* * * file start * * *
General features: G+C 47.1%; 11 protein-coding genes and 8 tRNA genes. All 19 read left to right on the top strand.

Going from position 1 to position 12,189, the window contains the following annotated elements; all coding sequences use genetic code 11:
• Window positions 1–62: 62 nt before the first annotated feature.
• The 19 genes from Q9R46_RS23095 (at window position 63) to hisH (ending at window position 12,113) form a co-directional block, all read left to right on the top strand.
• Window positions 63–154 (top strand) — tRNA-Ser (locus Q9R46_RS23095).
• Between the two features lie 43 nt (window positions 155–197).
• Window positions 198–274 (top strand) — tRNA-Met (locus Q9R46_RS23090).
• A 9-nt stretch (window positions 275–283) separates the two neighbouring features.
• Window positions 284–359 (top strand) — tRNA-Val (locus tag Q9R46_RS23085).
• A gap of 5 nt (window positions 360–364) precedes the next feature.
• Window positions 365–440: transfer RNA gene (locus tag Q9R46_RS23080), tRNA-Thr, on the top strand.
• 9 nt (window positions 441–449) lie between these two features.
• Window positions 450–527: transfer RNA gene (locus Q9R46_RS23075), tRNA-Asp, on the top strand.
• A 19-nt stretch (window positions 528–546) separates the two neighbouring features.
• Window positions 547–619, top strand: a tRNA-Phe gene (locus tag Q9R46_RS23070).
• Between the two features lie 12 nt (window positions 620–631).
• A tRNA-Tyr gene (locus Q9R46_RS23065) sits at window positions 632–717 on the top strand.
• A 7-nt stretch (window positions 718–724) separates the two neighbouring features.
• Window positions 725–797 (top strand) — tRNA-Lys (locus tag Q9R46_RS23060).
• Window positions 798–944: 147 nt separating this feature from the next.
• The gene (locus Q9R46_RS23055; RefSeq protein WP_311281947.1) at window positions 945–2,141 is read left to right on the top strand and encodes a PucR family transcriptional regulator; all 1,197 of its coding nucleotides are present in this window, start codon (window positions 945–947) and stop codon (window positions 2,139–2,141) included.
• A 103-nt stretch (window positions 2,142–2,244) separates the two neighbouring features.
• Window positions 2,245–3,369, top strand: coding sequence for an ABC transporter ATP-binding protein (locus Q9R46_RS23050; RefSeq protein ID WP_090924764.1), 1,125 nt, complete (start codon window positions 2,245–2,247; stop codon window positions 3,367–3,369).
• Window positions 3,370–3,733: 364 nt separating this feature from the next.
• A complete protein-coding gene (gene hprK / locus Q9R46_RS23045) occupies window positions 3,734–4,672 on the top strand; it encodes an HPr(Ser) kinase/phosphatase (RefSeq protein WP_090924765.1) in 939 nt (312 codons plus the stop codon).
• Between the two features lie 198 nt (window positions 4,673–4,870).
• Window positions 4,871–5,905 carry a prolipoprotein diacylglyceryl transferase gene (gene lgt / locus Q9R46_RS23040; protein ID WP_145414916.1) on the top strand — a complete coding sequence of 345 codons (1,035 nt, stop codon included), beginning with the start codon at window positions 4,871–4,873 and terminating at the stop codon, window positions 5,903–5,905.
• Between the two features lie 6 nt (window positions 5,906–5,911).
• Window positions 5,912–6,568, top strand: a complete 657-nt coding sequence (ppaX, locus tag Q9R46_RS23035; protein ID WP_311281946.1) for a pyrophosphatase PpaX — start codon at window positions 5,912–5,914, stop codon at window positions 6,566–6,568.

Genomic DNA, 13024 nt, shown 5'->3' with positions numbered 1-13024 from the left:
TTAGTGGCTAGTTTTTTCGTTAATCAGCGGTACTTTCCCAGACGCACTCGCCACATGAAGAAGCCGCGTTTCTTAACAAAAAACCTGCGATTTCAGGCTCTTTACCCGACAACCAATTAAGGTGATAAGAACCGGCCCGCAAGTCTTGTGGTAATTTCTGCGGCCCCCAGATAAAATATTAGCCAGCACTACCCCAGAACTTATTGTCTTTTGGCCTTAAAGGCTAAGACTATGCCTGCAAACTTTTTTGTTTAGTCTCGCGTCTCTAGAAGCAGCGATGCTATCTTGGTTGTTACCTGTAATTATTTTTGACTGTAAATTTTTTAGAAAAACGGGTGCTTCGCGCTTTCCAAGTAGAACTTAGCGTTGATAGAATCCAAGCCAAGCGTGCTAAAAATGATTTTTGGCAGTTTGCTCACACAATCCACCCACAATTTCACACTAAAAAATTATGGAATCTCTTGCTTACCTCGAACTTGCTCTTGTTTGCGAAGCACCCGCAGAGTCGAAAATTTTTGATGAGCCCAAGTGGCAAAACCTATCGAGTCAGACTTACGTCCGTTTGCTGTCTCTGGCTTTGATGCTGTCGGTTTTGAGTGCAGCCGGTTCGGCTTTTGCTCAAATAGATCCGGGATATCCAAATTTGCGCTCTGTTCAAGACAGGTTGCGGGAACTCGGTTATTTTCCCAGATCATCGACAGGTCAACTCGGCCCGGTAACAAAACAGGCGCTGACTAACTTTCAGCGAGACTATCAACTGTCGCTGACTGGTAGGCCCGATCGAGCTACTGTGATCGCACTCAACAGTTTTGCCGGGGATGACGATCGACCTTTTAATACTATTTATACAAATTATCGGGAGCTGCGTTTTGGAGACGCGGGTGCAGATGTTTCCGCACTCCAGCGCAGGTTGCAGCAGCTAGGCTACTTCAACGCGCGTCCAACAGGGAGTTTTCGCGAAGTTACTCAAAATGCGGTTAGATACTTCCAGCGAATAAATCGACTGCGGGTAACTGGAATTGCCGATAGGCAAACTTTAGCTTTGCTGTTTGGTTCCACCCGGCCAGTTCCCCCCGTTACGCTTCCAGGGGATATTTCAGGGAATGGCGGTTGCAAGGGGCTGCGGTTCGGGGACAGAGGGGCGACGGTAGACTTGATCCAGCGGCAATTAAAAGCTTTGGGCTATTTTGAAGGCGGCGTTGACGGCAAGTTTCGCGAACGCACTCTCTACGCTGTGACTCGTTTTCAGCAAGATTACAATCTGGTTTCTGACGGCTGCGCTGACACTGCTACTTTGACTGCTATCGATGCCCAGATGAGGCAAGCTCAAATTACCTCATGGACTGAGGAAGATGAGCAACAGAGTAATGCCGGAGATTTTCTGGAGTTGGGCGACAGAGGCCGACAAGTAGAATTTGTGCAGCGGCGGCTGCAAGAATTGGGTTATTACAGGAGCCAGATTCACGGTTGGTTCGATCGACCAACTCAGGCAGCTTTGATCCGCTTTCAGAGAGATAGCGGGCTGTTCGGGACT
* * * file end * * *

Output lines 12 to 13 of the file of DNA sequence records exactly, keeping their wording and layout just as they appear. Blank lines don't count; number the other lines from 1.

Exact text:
• 9 nt (window positions 441–449) lie between these two features.
• Window positions 450–527: transfer RNA gene (locus Q9R46_RS23075), tRNA-Asp, on the top strand.